Four-wheel drive vehicles are damaging sand dunes
Beach users and residents work to resolve issue of four-wheel drive damage to dunes
More official parking spots, better vehicle security, and informative signs may help to reduce the damage caused byrom four-wheel drive vehicles to sand dunes between Otamarakau and Matata.
About 30 local landowners, surfcasters and beach users came up with these suggestions – and more – at a community meeting in Otamarakau on Tuesday 20 April. Coast Care Bay of Plenty set up the meeting in response to a request from residents to try and resolve the issue of rapidly escalating vehicle damage to sand dunes.
Coast Care’s Suzy O’Neill says the long, mostly unpopulated stretch of beach has developed “an unfortunate reputation” among four-wheel drive users. While some used existing, relatively harmless tracks through the back of the dunes, others made their own new tracks, or parked their vehicles on dune crests vulnerable to erosion. This damages the sand-binding vegetation and weakens the storm-buffering function of dunes.
“It’s getting worse all the time,” Ms O’Neill says. “The community and beach users have noticed a significant increase in damage to dunes over the past few years as recreational four-wheel drives become vastly more common and more people use them on the beaches and dunes.”
At the meeting, people identified some of the attitudes and behaviours contributing to the problem. They included an apparent lack of respect by some vehicle users for the beach environment and a lack of awareness of their impact on it. Sometimes laziness prompted people to drive even short distances instead of walking, creating new and random tracks. Others insisted on joyriding over the dunes, destroying them in the process. Horses trekking through the dunes are also an issue.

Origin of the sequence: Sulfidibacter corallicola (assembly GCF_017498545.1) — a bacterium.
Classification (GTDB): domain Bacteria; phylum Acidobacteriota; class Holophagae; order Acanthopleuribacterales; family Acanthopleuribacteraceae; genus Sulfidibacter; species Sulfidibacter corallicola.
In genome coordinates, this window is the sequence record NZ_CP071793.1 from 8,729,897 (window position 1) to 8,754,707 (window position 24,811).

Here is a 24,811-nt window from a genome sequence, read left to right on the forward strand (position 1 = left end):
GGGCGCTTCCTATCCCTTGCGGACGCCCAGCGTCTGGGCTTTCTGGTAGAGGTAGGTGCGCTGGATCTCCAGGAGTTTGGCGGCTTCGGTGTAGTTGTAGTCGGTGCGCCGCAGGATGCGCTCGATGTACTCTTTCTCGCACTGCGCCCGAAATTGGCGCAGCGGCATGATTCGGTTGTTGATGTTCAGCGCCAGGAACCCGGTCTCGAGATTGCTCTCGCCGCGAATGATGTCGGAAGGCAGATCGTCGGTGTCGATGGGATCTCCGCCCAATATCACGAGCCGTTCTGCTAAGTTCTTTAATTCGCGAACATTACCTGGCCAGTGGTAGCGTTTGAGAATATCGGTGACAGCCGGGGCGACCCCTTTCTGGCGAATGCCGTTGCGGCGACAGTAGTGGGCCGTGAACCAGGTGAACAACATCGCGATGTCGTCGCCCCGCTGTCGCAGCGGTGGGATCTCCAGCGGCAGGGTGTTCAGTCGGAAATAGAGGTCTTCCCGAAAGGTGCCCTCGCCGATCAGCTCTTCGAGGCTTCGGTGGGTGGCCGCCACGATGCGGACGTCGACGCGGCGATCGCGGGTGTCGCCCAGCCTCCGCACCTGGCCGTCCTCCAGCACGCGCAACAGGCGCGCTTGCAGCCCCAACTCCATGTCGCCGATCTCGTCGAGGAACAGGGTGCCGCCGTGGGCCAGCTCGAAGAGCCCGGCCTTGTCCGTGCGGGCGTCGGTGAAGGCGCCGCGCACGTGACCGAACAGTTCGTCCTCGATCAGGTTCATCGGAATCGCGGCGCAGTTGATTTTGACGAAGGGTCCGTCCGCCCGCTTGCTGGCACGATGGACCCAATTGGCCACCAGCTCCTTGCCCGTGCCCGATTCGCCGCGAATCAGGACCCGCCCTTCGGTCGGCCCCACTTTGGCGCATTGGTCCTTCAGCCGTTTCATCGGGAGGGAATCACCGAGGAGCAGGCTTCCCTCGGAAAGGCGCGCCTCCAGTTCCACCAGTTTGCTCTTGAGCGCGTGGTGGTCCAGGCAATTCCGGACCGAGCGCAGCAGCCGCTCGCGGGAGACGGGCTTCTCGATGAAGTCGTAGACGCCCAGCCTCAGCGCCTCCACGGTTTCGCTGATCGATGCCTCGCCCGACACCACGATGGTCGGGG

Ideas for improving the situation included formalising specific access locations for vehicles to reduce random vehicle tracks and improving car parking facilities and security. People wanted more signs with dune care information and directions for vehicles. Many of the surf fishers also grasped the challenge to take responsibility for informing fellow beach users of the best ways to keep the dunes in good condition for all to enjoy.
“Education was identified as a big issue,” Ms O’Neill says. “It is important that those who drive on the dunes understand that they are damaging them and stop doing it in erosion-sensitive areas.”
Coast Care Bay of Plenty is a partnership between the community, coastal district councils and Environment Bay of Plenty. Coast Care staff will now follow up the suggestions with landowners and the relevant district councils.